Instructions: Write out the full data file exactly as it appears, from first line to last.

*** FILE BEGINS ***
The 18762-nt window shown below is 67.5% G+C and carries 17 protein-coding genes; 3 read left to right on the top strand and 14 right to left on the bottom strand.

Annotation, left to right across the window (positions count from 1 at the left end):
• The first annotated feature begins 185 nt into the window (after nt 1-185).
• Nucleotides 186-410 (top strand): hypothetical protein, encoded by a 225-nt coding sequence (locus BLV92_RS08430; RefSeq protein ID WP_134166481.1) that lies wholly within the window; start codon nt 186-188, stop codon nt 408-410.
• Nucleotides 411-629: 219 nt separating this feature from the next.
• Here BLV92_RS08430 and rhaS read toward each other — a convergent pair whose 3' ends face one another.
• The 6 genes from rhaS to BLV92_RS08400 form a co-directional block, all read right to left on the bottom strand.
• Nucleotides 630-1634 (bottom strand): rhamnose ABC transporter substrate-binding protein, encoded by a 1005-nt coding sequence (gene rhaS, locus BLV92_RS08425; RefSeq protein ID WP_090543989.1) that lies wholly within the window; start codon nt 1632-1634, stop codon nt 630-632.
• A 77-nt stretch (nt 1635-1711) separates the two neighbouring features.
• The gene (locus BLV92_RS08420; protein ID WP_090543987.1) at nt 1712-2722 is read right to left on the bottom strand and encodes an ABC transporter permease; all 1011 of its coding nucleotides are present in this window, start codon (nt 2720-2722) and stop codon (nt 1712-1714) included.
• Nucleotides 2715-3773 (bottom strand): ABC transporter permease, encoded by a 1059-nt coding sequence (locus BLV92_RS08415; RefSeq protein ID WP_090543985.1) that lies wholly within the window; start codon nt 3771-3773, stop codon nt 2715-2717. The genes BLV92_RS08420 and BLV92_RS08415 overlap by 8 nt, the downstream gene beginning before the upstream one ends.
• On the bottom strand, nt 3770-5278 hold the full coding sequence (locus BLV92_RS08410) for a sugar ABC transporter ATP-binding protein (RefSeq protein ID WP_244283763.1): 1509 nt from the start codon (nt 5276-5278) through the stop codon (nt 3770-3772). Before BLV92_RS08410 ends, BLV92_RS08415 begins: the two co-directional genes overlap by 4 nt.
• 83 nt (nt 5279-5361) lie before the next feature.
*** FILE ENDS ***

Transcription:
The 18762-nt window shown below is 67.5% G+C and carries 17 protein-coding genes; 3 read left to right on the top strand and 14 right to left on the bottom strand.

Annotation, left to right across the window (positions count from 1 at the left end):
• The first annotated feature begins 185 nt into the window (after nt 1-185).
• Nucleotides 186-410 (top strand): hypothetical protein, encoded by a 225-nt coding sequence (locus BLV92_RS08430; RefSeq protein ID WP_134166481.1) that lies wholly within the window; start codon nt 186-188, stop codon nt 408-410.
• Nucleotides 411-629: 219 nt separating this feature from the next.
• Here BLV92_RS08430 and rhaS read toward each other — a convergent pair whose 3' ends face one another.
• The 6 genes from rhaS to BLV92_RS08400 form a co-directional block, all read right to left on the bottom strand.
• Nucleotides 630-1634 (bottom strand): rhamnose ABC transporter substrate-binding protein, encoded by a 1005-nt coding sequence (gene rhaS, locus BLV92_RS08425; RefSeq protein ID WP_090543989.1) that lies wholly within the window; start codon nt 1632-1634, stop codon nt 630-632.
• A 77-nt stretch (nt 1635-1711) separates the two neighbouring features.
• The gene (locus BLV92_RS08420; protein ID WP_090543987.1) at nt 1712-2722 is read right to left on the bottom strand and encodes an ABC transporter permease; all 1011 of its coding nucleotides are present in this window, start codon (nt 2720-2722) and stop codon (nt 1712-1714) included.
• Nucleotides 2715-3773 (bottom strand): ABC transporter permease, encoded by a 1059-nt coding sequence (locus BLV92_RS08415; RefSeq protein ID WP_090543985.1) that lies wholly within the window; start codon nt 3771-3773, stop codon nt 2715-2717. The genes BLV92_RS08420 and BLV92_RS08415 overlap by 8 nt, the downstream gene beginning before the upstream one ends.
• On the bottom strand, nt 3770-5278 hold the full coding sequence (locus BLV92_RS08410) for a sugar ABC transporter ATP-binding protein (RefSeq protein ID WP_244283763.1): 1509 nt from the start codon (nt 5276-5278) through the stop codon (nt 3770-3772). Before BLV92_RS08410 ends, BLV92_RS08415 begins: the two co-directional genes overlap by 4 nt.
• 83 nt (nt 5279-5361) lie before the next feature.